The rate of successful discharge depends on the organization. Some hospice care providers release less than 2% of their patients, while others have a rate of more than 80%. For-profit caregivers tend to have higher rates of live discharge than those providing non-profit services.
8. The medical supplies and equipment get delivered to the home.
You don’t need to worry about trying to secure the medical supplies or equipment that are necessary for hospice care at home. The attending provider will arrange for the delivery of everything that you need. That includes a bedside commode, a hospital bed, any medications that are necessary, and whatever specifics can help to provide added comfort during these sometimes difficult days.
Your hospice care provider will also send a variety of qualified staff to your home to ensure that you have everything you need to provide comfort. If you have any questions or concerns about the equipment, then the agency has someone available at any time to respond to a call for help.
9. You can receive non-medical assistance with hospice care.
Many hospice agencies provide families with several non-medical supports to help with the caregiving process. This benefit makes it easier to stay at home to maximize the time you have with your loved one. Trained volunteers can help you to run errands, prepare a few meals, and be a listening ear when you need to talk with someone.
This care option is one of the ways that hospice providers work to take care of the entire family during an expected end-of-life situation.
10. Home care is not the only option available for hospice care.
Although most people elect to receive hospice and palliative care at home, some hospitals have specific wings created to provide these services in their facilities. Some providers have care centers fully outfitted to manage the unique needs of a patient at this stage of their life. Many of these facilities have high workloads that can get frustrating for caregivers, but it is essential to remember that there are options available for families to consider.
List of the Disadvantages of Hospice Care
1. Hospice care can result in some financial difficulties.
The primary reason that families typically avoid hospice care involves finances. Once a patient enrolls in this caregiving program, the Medicare benefits provide a flat, per-day amount out of which every medical expense gets paid. That means there can be severe limitations on the money that’s available to some families. If there are still specific treatments that someone wants to pursue, then it might need to come from an out-of-pocket expense or private insurance.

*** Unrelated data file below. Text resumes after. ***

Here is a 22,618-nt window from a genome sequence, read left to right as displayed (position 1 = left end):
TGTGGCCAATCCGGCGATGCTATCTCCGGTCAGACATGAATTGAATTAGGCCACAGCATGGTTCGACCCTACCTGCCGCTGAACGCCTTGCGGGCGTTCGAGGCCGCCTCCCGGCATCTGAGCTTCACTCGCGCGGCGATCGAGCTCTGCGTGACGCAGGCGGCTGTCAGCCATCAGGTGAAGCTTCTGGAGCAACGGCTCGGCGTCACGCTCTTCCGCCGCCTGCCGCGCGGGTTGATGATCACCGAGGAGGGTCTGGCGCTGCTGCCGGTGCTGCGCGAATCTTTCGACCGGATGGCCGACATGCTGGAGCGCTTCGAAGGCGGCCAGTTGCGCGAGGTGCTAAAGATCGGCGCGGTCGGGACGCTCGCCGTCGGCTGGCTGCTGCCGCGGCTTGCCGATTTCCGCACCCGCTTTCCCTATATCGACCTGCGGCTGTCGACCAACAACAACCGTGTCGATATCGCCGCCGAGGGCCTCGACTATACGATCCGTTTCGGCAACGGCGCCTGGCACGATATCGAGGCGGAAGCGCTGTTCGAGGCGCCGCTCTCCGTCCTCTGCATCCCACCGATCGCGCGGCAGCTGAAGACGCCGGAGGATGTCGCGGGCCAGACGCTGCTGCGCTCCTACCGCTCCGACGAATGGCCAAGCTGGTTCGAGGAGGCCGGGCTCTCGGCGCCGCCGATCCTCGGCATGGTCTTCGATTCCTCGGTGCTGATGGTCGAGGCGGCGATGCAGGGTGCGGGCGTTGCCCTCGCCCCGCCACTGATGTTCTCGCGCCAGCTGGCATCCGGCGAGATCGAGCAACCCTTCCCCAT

2. Patients may receive a denial of some diagnostic tests.
Once a patient enters hospice care, the cost of any tests ordered by the attending physician becomes the financial responsibility of the agency providing services. Since these diagnostics can often be expensive without being beneficial, it is not unusual for the attending agency to deny them. That doesn’t mean a patient gets excluded from this form of care, but it can mean that the family pays more out-of-pocket for these services.
3. Patients must meet a specific standard to qualify for hospice care.
Two doctors must certify that a patient has a life-altering condition that will likely result in death within six months or less for someone to qualify for hospice care. It is essential to remember that this diagnosis is just a guess. There isn’t a scientific way to know with absolute certainty how much time a person has with their current medical condition.
4. Some agencies do not provide the quality of care that patients deserve.
Kaiser Health News analyzed over 20,000 government inspection records of hospice care providers in the United States in 2017. Their findings discovered that neglect and missed visits are common for individuals who are dying at home. Over 3,200 complaints were filed between 2012-2016 with state officials in the U.S., with inspectors finding problems in over 750 agencies. Over 50% of them got cited for missing visits and other promised services.
The Office of Inspector General of the U.S. Department of Health and Human Services found in July 2019 that 87% of the operational hospice providers violated at least one Medicare safety requirement over the past five years. The number of severe complaints against providers also tripled during that time.
5. It is a caregiving approach that discourages hospitalization.
Medicare provisions for hospice care does allow for inpatient hospitalization stays to manage symptoms. The criteria for admission are somewhat vague under the current statutes, while the coverage available for specific treatments is often defined poorly. That means long-term hospitalization is discouraged with this caregiving effort, even when it might be an essential component of the patient’s comfort.